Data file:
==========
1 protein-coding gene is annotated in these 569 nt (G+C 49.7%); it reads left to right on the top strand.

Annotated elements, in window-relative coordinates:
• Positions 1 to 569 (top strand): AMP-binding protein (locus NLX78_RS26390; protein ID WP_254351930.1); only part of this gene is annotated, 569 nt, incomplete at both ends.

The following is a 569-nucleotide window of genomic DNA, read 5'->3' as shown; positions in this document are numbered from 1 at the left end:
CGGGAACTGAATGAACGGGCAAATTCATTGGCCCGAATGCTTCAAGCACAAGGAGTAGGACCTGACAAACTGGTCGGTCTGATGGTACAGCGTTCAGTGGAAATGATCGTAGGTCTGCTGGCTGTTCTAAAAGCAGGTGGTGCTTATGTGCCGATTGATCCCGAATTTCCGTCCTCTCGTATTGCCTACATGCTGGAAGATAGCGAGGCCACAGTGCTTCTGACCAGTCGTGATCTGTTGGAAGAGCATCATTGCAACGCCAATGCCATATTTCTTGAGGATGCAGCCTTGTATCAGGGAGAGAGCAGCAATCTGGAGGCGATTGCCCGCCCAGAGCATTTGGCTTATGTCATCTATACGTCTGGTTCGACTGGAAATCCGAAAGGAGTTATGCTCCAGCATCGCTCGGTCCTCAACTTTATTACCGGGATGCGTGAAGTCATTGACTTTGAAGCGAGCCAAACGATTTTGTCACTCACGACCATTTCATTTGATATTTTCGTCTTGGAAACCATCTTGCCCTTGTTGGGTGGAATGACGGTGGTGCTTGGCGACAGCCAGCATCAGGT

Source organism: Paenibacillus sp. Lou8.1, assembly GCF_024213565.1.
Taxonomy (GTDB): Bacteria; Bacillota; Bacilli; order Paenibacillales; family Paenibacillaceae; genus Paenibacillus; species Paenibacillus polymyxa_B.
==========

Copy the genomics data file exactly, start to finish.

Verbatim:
1 protein-coding gene is annotated in these 569 nt (G+C 49.7%); it reads left to right on the top strand.

Annotated elements, in window-relative coordinates:
• Positions 1 to 569 (top strand): AMP-binding protein (locus NLX78_RS26390; protein ID WP_254351930.1); only part of this gene is annotated, 569 nt, incomplete at both ends.

The following is a 569-nucleotide window of genomic DNA, read 5'->3' as shown; positions in this document are numbered from 1 at the left end:
CGGGAACTGAATGAACGGGCAAATTCATTGGCCCGAATGCTTCAAGCACAAGGAGTAGGACCTGACAAACTGGTCGGTCTGATGGTACAGCGTTCAGTGGAAATGATCGTAGGTCTGCTGGCTGTTCTAAAAGCAGGTGGTGCTTATGTGCCGATTGATCCCGAATTTCCGTCCTCTCGTATTGCCTACATGCTGGAAGATAGCGAGGCCACAGTGCTTCTGACCAGTCGTGATCTGTTGGAAGAGCATCATTGCAACGCCAATGCCATATTTCTTGAGGATGCAGCCTTGTATCAGGGAGAGAGCAGCAATCTGGAGGCGATTGCCCGCCCAGAGCATTTGGCTTATGTCATCTATACGTCTGGTTCGACTGGAAATCCGAAAGGAGTTATGCTCCAGCATCGCTCGGTCCTCAACTTTATTACCGGGATGCGTGAAGTCATTGACTTTGAAGCGAGCCAAACGATTTTGTCACTCACGACCATTTCATTTGATATTTTCGTCTTGGAAACCATCTTGCCCTTGTTGGGTGGAATGACGGTGGTGCTTGGCGACAGCCAGCATCAGGT

Source organism: Paenibacillus sp. Lou8.1, assembly GCF_024213565.1.
Taxonomy (GTDB): Bacteria; Bacillota; Bacilli; order Paenibacillales; family Paenibacillaceae; genus Paenibacillus; species Paenibacillus polymyxa_B.